|x86 code generation firstname.lastname@example.org (Nick Shaffner) (2000-06-14)|
|Re: x86 code generation email@example.com (2000-06-20)|
|Re: x86 code generation firstname.lastname@example.org (Juergen Kahrs) (2000-06-20)|
|Re: x86 code generation email@example.com (2000-06-20)|
|From:||firstname.lastname@example.org (Michael L. Ross)|
|Date:||20 Jun 2000 02:29:39 -0400|
John is correct - Intel publishes optimization guides for each of its
processors, that show the best code to generate for each
processor. That won't help you with compiler techniques such as
intermediate representation and register management, of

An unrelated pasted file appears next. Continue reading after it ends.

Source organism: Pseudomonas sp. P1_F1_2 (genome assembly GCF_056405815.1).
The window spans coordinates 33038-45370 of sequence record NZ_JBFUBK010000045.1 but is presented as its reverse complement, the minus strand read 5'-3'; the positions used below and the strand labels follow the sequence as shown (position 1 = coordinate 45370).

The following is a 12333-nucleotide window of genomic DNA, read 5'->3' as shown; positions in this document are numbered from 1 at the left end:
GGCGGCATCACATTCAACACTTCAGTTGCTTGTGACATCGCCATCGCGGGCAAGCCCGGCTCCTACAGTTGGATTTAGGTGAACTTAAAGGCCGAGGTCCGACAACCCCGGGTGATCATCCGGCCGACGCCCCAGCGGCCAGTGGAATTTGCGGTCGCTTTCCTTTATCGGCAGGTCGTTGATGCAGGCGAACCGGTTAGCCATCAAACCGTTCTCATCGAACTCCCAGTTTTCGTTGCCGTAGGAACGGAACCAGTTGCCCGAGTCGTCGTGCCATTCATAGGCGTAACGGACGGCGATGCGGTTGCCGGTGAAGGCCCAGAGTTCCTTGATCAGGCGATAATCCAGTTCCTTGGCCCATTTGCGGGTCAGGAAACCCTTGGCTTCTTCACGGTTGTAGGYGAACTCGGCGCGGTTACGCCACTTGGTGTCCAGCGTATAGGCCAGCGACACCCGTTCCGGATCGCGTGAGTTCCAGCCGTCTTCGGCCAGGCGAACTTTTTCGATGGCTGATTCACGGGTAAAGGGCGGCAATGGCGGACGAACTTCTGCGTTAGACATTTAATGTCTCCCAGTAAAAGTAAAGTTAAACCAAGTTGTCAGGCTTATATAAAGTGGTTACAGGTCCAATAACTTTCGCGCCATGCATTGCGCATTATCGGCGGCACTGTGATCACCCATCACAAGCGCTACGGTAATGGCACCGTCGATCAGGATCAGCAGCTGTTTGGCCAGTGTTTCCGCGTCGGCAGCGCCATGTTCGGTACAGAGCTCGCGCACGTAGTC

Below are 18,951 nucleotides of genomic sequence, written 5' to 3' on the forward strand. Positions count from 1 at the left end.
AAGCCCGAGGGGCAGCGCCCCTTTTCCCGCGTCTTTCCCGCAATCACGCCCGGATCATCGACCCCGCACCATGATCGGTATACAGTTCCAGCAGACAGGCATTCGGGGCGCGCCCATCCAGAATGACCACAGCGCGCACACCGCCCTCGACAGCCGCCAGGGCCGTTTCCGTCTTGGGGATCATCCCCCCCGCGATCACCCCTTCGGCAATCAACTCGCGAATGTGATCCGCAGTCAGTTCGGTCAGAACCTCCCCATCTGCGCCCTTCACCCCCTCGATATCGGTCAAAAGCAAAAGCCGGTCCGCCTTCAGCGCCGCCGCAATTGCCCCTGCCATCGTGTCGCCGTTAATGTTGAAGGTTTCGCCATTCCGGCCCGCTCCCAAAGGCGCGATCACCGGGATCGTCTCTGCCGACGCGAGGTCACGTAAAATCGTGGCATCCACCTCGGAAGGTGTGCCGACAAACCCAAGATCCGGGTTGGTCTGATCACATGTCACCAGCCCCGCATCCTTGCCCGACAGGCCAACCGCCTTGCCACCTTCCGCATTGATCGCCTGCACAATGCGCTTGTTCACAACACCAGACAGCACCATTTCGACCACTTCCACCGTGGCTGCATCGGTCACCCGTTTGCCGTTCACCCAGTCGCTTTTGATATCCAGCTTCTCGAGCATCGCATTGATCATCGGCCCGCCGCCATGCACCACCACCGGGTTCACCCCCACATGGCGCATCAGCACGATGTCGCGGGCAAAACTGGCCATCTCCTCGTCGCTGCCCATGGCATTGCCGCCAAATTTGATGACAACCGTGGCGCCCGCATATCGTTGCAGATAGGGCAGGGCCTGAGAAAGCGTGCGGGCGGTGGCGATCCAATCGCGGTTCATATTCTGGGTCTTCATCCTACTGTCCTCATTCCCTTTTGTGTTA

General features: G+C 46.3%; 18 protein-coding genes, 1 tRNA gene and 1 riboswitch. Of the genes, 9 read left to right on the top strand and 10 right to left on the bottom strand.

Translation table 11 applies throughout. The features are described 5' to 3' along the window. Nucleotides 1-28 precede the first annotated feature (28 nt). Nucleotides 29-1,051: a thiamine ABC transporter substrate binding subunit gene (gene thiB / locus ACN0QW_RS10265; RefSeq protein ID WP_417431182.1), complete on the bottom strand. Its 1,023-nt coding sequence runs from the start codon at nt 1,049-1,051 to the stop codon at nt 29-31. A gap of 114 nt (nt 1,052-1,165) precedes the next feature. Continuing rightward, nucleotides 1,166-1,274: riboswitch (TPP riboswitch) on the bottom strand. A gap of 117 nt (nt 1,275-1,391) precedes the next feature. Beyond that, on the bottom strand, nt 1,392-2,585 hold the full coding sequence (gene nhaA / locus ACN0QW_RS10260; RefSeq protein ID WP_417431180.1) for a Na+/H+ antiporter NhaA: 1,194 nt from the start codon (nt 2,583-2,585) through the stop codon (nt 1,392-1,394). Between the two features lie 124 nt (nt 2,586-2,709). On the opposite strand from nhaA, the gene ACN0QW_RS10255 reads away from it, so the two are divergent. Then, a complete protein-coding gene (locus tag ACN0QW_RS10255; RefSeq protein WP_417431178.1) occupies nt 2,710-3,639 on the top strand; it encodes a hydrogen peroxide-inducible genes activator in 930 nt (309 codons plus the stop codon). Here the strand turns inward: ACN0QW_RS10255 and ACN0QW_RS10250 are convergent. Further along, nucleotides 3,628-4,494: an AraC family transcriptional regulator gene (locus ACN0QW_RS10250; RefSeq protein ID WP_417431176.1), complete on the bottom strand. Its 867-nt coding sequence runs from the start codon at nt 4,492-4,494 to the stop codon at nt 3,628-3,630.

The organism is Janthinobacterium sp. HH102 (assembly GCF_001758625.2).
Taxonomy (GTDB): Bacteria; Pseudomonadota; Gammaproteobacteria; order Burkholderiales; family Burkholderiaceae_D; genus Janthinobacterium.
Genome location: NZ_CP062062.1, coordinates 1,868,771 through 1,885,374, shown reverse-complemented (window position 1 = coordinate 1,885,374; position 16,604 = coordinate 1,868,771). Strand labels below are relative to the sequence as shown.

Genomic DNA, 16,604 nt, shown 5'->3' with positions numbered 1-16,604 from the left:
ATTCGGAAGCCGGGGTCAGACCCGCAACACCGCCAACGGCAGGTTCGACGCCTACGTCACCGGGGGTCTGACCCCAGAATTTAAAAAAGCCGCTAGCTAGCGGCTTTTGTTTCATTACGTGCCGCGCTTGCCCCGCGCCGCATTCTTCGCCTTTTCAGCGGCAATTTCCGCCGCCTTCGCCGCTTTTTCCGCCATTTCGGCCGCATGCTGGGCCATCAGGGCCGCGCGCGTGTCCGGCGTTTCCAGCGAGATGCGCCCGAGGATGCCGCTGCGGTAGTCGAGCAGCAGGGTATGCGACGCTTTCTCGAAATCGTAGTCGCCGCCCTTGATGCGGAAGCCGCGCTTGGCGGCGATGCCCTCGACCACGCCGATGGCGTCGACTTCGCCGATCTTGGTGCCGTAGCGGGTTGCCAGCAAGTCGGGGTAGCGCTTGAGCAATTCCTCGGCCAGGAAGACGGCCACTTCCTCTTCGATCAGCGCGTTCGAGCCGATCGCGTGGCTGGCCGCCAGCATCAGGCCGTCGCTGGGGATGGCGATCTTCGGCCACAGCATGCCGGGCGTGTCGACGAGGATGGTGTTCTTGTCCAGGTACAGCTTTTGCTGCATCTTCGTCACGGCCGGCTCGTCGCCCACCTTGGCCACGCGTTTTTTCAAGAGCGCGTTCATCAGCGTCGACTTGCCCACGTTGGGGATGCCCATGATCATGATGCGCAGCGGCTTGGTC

course. However, the optimization guides provide a starting point for
what you're aiming at. You can also get Intel's compilers, which will
give you a pretty good notion of the best code you can generate for
Beyond that, you want some way of representing the IA32's addressing
modes in your intermediate representation, and some notion of modeling
which registers are killed implicitly by various instructions.
A good starting point on the register allocation issue is "Global
Register Allocation Based on Graph Fusion", by Thomas Gross et. al.
The best intermediate representation is always a matter of opinion.
Since many IA32 instructions are two address form, if you only care
about IA32(Intel Architecture, 32 bit), you might try modeling it that
way, to make the translation in to machine code more natural.
Just some thoughts...
| Michael L. Ross
| EY2-03 5350 N.E. Elam Young Pkwy.
| Hillsboro, Or. 97124 Phone: (503)696-3794
| Disclaimer: Not speaking for Motorola
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